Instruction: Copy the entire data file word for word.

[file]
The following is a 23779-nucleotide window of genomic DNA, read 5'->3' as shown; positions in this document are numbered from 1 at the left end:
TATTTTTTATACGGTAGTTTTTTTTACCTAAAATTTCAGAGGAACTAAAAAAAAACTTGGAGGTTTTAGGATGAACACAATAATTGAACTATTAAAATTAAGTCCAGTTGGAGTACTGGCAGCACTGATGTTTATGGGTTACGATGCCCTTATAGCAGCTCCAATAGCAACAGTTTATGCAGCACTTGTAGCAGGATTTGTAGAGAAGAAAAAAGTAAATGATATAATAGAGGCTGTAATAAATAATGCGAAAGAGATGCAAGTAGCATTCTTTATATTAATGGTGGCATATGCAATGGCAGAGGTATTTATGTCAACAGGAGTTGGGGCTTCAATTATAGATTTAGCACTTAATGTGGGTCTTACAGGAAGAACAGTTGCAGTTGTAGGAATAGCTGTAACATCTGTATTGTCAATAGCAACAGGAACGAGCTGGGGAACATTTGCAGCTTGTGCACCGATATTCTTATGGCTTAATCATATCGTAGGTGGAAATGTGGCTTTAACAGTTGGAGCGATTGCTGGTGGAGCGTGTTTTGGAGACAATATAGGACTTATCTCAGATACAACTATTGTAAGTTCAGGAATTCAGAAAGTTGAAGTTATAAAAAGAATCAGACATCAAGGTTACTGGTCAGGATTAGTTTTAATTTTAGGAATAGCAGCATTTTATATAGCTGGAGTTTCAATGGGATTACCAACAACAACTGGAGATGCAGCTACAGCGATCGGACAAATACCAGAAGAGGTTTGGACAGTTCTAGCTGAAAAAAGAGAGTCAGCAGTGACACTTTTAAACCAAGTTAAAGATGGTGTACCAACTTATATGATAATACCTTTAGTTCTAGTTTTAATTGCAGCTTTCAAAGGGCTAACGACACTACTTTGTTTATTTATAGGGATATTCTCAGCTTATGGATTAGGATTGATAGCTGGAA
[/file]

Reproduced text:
The following is a 23779-nucleotide window of genomic DNA, read 5'->3' as shown; positions in this document are numbered from 1 at the left end:
TATTTTTTATACGGTAGTTTTTTTTACCTAAAATTTCAGAGGAACTAAAAAAAAACTTGGAGGTTTTAGGATGAACACAATAATTGAACTATTAAAATTAAGTCCAGTTGGAGTACTGGCAGCACTGATGTTTATGGGTTACGATGCCCTTATAGCAGCTCCAATAGCAACAGTTTATGCAGCACTTGTAGCAGGATTTGTAGAGAAGAAAAAAGTAAATGATATAATAGAGGCTGTAATAAATAATGCGAAAGAGATGCAAGTAGCATTCTTTATATTAATGGTGGCATATGCAATGGCAGAGGTATTTATGTCAACAGGAGTTGGGGCTTCAATTATAGATTTAGCACTTAATGTGGGTCTTACAGGAAGAACAGTTGCAGTTGTAGGAATAGCTGTAACATCTGTATTGTCAATAGCAACAGGAACGAGCTGGGGAACATTTGCAGCTTGTGCACCGATATTCTTATGGCTTAATCATATCGTAGGTGGAAATGTGGCTTTAACAGTTGGAGCGATTGCTGGTGGAGCGTGTTTTGGAGACAATATAGGACTTATCTCAGATACAACTATTGTAAGTTCAGGAATTCAGAAAGTTGAAGTTATAAAAAGAATCAGACATCAAGGTTACTGGTCAGGATTAGTTTTAATTTTAGGAATAGCAGCATTTTATATAGCTGGAGTTTCAATGGGATTACCAACAACAACTGGAGATGCAGCTACAGCGATCGGACAAATACCAGAAGAGGTTTGGACAGTTCTAGCTGAAAAAAGAGAGTCAGCAGTGACACTTTTAAACCAAGTTAAAGATGGTGTACCAACTTATATGATAATACCTTTAGTTCTAGTTTTAATTGCAGCTTTCAAAGGGCTAACGACACTACTTTGTTTATTTATAGGGATATTCTCAGCTTATGGATTAGGATTGATAGCTGGAA